Ufip Durability question


Junior Member
I'm very impressed with the sound of Ufip cymbals and want to convert my entire setup to them.

But I keep reading horror stories on different forums about people (with seemingly good technique) cracking them left and right.

Being someone who plays for extended amounts of time on a daily basis, having cymbals that fail once every year is not an option no matter how good they sound.

So my question is if any non-endorsed, long-term Ufip owners can share their stories.
Do they break again and again? Or do they last and last?
All experiences appreciated, be it good, bad or ugly.


Gold Member
Ive had 2 full sets (Class Heavies and Class Mediums) for about 10 years now....only cracked the 8" splash from abuse. Hit em right and theyll serve you for years.

UFiP makes wonderful, very musical cymbals. They have paper-thin models that are dark and deep. They have heavy, thick models with tons of projection and bright attack. As well as everything in between.
You will always hear stories of someone who 'never hit them hard', but kept breaking cymbals. Most, not all, but most of the time it's the player.

The cool thing about UFiP is that they are handmade. Not just hand hammered but, 100% handmade! Check out what rotocasting is. UFiP have no air or impurities in the metal. That makes a cymbal strong and pure. BTW, UFiP doesn't endorse me. But, I strongly endorse them. :)

I would recommend that you go find some UFiP and put your sticks on them. I've definitely found my sound. I hope you find yours.


Platinum Member
I've had a Supernova ride and a Supernova crash for a few years now.

The Supernova crash is just magical. It is the yardstick against which Zil A Customs in various sizes were found wanting.


Senior Member
yes, they are quite "softer" than equivalent weight ones from other brands.

the class series have the best cymbals I've ever heard and played, but suffer a lot of cracks due to tickness. I had them years ago and I'm sad I cant' use them anymore due to that issue.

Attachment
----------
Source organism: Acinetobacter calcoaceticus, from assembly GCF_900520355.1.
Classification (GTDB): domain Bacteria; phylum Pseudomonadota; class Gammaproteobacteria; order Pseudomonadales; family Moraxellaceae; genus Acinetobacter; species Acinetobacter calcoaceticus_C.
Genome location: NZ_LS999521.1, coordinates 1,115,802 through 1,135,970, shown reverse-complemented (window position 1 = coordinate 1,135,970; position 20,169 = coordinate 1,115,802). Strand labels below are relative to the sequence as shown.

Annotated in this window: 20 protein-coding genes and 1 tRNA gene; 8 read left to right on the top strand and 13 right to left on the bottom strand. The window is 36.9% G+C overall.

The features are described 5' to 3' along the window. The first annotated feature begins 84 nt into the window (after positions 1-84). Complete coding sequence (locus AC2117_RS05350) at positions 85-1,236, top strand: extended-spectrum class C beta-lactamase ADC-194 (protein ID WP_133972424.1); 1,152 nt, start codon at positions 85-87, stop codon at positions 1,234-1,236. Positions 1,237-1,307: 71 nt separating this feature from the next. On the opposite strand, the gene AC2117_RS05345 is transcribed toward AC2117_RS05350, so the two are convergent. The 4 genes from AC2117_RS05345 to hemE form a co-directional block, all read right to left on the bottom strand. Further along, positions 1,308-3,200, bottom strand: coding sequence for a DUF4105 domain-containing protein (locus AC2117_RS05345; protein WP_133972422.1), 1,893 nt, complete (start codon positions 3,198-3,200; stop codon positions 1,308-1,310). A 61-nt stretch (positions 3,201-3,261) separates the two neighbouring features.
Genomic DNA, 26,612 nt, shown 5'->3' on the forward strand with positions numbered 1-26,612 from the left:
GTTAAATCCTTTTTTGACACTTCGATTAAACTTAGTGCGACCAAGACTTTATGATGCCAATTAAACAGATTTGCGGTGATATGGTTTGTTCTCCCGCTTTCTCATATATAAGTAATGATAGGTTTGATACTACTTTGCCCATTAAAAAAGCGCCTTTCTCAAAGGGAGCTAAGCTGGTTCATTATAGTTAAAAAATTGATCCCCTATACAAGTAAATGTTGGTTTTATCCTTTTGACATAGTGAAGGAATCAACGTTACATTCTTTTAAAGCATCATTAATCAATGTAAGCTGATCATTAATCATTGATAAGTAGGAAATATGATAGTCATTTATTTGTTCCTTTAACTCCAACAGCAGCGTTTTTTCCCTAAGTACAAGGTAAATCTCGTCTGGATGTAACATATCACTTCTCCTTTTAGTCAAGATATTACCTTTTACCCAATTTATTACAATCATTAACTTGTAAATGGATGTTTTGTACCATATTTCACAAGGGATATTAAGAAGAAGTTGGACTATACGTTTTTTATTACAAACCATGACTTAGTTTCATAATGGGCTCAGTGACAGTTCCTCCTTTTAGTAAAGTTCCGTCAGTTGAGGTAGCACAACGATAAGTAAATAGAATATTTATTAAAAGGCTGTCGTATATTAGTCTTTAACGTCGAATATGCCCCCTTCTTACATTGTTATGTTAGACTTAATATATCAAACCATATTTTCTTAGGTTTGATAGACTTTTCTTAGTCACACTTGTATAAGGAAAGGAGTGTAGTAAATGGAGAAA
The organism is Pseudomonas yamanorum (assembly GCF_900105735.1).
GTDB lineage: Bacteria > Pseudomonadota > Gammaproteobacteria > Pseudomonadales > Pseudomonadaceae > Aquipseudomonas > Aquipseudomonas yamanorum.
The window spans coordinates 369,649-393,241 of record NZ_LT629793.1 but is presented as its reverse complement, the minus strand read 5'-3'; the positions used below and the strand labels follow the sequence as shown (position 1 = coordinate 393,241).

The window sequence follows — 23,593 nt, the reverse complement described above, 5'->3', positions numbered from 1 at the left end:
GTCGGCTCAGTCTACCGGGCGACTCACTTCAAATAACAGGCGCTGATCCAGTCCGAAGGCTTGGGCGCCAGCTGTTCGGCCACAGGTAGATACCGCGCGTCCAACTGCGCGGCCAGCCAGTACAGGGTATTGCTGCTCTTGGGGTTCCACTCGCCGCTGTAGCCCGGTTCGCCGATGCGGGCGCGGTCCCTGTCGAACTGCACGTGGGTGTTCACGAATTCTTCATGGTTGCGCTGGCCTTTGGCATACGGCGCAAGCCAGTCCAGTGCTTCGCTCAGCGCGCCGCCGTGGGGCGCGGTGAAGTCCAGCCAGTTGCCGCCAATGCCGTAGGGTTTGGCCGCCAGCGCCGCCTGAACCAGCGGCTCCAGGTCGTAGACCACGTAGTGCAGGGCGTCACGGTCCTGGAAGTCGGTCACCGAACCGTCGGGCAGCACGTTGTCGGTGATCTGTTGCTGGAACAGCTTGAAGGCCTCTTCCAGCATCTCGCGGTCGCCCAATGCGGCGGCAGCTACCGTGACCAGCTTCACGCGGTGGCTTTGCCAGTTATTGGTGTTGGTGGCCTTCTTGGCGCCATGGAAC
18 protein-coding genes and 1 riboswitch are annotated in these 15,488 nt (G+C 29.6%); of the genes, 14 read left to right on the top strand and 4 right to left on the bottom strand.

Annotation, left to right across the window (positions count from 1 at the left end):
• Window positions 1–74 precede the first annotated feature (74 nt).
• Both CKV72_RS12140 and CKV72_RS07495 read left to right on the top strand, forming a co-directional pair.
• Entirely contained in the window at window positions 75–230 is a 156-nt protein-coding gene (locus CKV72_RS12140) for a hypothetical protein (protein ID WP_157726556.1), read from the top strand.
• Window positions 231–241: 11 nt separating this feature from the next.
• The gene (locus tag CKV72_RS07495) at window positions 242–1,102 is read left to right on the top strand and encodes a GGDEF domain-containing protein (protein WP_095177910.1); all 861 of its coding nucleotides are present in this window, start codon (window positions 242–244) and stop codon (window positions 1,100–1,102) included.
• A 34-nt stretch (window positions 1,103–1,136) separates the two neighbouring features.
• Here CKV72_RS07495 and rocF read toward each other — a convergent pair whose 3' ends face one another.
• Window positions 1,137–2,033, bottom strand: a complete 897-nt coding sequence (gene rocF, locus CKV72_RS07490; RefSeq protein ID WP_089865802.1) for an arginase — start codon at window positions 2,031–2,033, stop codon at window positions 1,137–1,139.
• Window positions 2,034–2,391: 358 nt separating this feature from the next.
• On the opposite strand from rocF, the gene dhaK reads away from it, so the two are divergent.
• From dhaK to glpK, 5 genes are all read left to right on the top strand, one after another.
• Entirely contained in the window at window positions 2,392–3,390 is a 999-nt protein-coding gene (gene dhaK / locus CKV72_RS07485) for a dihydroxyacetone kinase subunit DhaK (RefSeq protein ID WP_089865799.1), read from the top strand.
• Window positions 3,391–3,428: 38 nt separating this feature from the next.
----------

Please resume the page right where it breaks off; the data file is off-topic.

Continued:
Maybe playng them in "softer" genres is an irrelevant problem.

I now have a bionic HH and seems stronger. But comparing that series with the zildjian equivalent the second ones sounds better IMHO. Here in italy ufip has the advantage to be quite cheaper than paiste zildjian and so on.


I have a 21" UFiP ride that sounded really great, but cracked pretty quickly. I used to hit really hard back when I bought it though, so I would chalk that one up to abuse.


Senior Member
I used to be a retailer for ufip. I sold literally hundreds of them but only had two returns due to breakages.

Both those were from the same customer. Make of that what you will.

They are beautiful, beautiful instruments and will last forever if played correctly, just like any other brand.

Their rotocasting manufacturing technique in my opinion makes them inherently very strong. Up to you.


Platinum Member
I have hi hats and a crash that I bought new, and an elderly ride that I bought used. Now, I am a very light player, and there is hardly a mark on the new ones, but equally there isn't a mark on the ride either, and there's plenty, plenty of life left in it. As far as I'm concerned, the quality is right up there with the sound.


Silver Member
I own a 20" UFIP china that may be from first half of the 80's. Paper thin, great sound. I'd pissed if I were to break it, i love its sound. I can finger push the edge of the cymbal. It's a special beast. Few attack, lot of body, very dark.
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Junior Member
Thank you for responding, guys.

The centrifugal casting is what got me interested in Ufip in the first place, from a physics stand point it makes alot of sense if purity of tone is what you're after.
Harder alloy, fewer air pockets, bell cast into shape.
And the sound files I've heard seem to support that.

The theory about casting the bell instead of pushing it out really resonates with me because as much as I love my Sabians, the bell is the weak point on almost every one of them. The only exceptions are my HH power bell ride and Zildjian mega bell ride, but there you sacrifice almost all the tone for a clear bell.


Silver Member
All the UFIP's I have tapped around on have had good bells.

I own a 20 class ride,2580 grams which puts it at or right at a heavy weight,but it plays way lighter,stick response is great and it is easy to play fast figures on it.Don't know if that is due to the rotocasting,profile or the way it is tensioned/hammered.

I have had mine for 10 years and it is holding up great.


Gold Member
Late two years much?, I know. It's been a minute for me. Thought I'd chime in though, because I'm starting to get into these UFIP's. I've only got two so far, but I've got some serious G.A.S for these bad boys and I'm starting to want MORE!. 😕
I hope they don't start breaking as quick as I can pick em up. If anyone has any suggestions or experiences, positive or negative, I'd love to hear them. Thanks much!